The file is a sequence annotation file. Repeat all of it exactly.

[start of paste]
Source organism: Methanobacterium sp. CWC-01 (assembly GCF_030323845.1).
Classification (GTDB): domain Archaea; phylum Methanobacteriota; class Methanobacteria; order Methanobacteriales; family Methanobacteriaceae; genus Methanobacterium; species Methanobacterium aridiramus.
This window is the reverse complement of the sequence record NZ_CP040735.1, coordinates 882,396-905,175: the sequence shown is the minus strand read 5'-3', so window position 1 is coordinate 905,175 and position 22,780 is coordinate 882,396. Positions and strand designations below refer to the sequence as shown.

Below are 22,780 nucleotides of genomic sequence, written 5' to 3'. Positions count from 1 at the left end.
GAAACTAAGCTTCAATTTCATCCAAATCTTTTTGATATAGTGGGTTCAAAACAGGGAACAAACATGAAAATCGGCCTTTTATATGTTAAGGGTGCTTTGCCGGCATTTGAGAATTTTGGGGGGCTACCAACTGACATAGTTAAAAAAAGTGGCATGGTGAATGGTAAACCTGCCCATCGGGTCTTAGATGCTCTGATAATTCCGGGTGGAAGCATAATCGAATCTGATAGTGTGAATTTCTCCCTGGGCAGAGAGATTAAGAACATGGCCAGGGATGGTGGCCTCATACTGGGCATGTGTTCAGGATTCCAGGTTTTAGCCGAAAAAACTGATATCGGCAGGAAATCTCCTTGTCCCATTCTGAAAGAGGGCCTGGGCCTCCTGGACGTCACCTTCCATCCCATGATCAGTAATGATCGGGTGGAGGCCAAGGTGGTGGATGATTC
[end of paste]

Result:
Source organism: Methanobacterium sp. CWC-01 (assembly GCF_030323845.1).
Classification (GTDB): domain Archaea; phylum Methanobacteriota; class Methanobacteria; order Methanobacteriales; family Methanobacteriaceae; genus Methanobacterium; species Methanobacterium aridiramus.
This window is the reverse complement of the sequence record NZ_CP040735.1, coordinates 882,396-905,175: the sequence shown is the minus strand read 5'-3', so window position 1 is coordinate 905,175 and position 22,780 is coordinate 882,396. Positions and strand designations below refer to the sequence as shown.

Below are 22,780 nucleotides of genomic sequence, written 5' to 3'. Positions count from 1 at the left end.
GAAACTAAGCTTCAATTTCATCCAAATCTTTTTGATATAGTGGGTTCAAAACAGGGAACAAACATGAAAATCGGCCTTTTATATGTTAAGGGTGCTTTGCCGGCATTTGAGAATTTTGGGGGGCTACCAACTGACATAGTTAAAAAAAGTGGCATGGTGAATGGTAAACCTGCCCATCGGGTCTTAGATGCTCTGATAATTCCGGGTGGAAGCATAATCGAATCTGATAGTGTGAATTTCTCCCTGGGCAGAGAGATTAAGAACATGGCCAGGGATGGTGGCCTCATACTGGGCATGTGTTCAGGATTCCAGGTTTTAGCCGAAAAAACTGATATCGGCAGGAAATCTCCTTGTCCCATTCTGAAAGAGGGCCTGGGCCTCCTGGACGTCACCTTCCATCCCATGATCAGTAATGATCGGGTGGAGGCCAAGGTGGTGGATGATTC